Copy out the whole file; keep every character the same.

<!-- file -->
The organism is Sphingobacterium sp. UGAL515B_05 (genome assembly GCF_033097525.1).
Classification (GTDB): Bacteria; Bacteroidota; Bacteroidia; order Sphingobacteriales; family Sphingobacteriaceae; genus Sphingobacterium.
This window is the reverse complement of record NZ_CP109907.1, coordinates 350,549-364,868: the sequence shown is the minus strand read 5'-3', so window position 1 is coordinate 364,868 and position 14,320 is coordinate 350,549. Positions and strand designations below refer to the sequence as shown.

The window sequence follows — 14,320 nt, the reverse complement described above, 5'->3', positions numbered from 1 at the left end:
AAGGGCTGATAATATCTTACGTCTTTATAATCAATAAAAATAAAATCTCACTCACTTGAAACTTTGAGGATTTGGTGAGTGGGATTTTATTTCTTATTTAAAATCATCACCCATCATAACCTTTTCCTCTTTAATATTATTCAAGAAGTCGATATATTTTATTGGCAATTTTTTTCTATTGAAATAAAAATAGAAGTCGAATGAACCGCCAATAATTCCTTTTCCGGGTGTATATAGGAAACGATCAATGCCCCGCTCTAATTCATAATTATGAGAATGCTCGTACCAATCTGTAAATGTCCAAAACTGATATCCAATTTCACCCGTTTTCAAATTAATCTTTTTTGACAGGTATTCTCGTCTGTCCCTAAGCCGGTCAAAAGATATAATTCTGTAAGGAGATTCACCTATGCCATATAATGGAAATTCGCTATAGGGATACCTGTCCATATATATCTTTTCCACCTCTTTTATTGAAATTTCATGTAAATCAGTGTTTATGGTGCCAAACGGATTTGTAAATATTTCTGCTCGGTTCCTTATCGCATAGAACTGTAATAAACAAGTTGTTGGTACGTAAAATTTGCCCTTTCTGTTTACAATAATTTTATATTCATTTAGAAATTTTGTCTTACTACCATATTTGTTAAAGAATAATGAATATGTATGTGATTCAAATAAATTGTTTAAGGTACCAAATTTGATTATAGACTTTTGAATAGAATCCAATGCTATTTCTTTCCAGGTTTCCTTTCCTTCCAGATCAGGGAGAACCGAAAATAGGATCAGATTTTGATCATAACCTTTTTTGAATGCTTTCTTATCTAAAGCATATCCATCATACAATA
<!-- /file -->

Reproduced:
The organism is Sphingobacterium sp. UGAL515B_05 (genome assembly GCF_033097525.1).
Classification (GTDB): Bacteria; Bacteroidota; Bacteroidia; order Sphingobacteriales; family Sphingobacteriaceae; genus Sphingobacterium.
This window is the reverse complement of record NZ_CP109907.1, coordinates 350,549-364,868: the sequence shown is the minus strand read 5'-3', so window position 1 is coordinate 364,868 and position 14,320 is coordinate 350,549. Positions and strand designations below refer to the sequence as shown.

The window sequence follows — 14,320 nt, the reverse complement described above, 5'->3', positions numbered from 1 at the left end:
AAGGGCTGATAATATCTTACGTCTTTATAATCAATAAAAATAAAATCTCACTCACTTGAAACTTTGAGGATTTGGTGAGTGGGATTTTATTTCTTATTTAAAATCATCACCCATCATAACCTTTTCCTCTTTAATATTATTCAAGAAGTCGATATATTTTATTGGCAATTTTTTTCTATTGAAATAAAAATAGAAGTCGAATGAACCGCCAATAATTCCTTTTCCGGGTGTATATAGGAAACGATCAATGCCCCGCTCTAATTCATAATTATGAGAATGCTCGTACCAATCTGTAAATGTCCAAAACTGATATCCAATTTCACCCGTTTTCAAATTAATCTTTTTTGACAGGTATTCTCGTCTGTCCCTAAGCCGGTCAAAAGATATAATTCTGTAAGGAGATTCACCTATGCCATATAATGGAAATTCGCTATAGGGATACCTGTCCATATATATCTTTTCCACCTCTTTTATTGAAATTTCATGTAAATCAGTGTTTATGGTGCCAAACGGATTTGTAAATATTTCTGCTCGGTTCCTTATCGCATAGAACTGTAATAAACAAGTTGTTGGTACGTAAAATTTGCCCTTTCTGTTTACAATAATTTTATATTCATTTAGAAATTTTGTCTTACTACCATATTTGTTAAAGAATAATGAATATGTATGTGATTCAAATAAATTGTTTAAGGTACCAAATTTGATTATAGACTTTTGAATAGAATCCAATGCTATTTCTTTCCAGGTTTCCTTTCCTTCCAGATCAGGGAGAACCGAAAATAGGATCAGATTTTGATCATAACCTTTTTTGAATGCTTTCTTATCTAAAGCATATCCATCATACAATA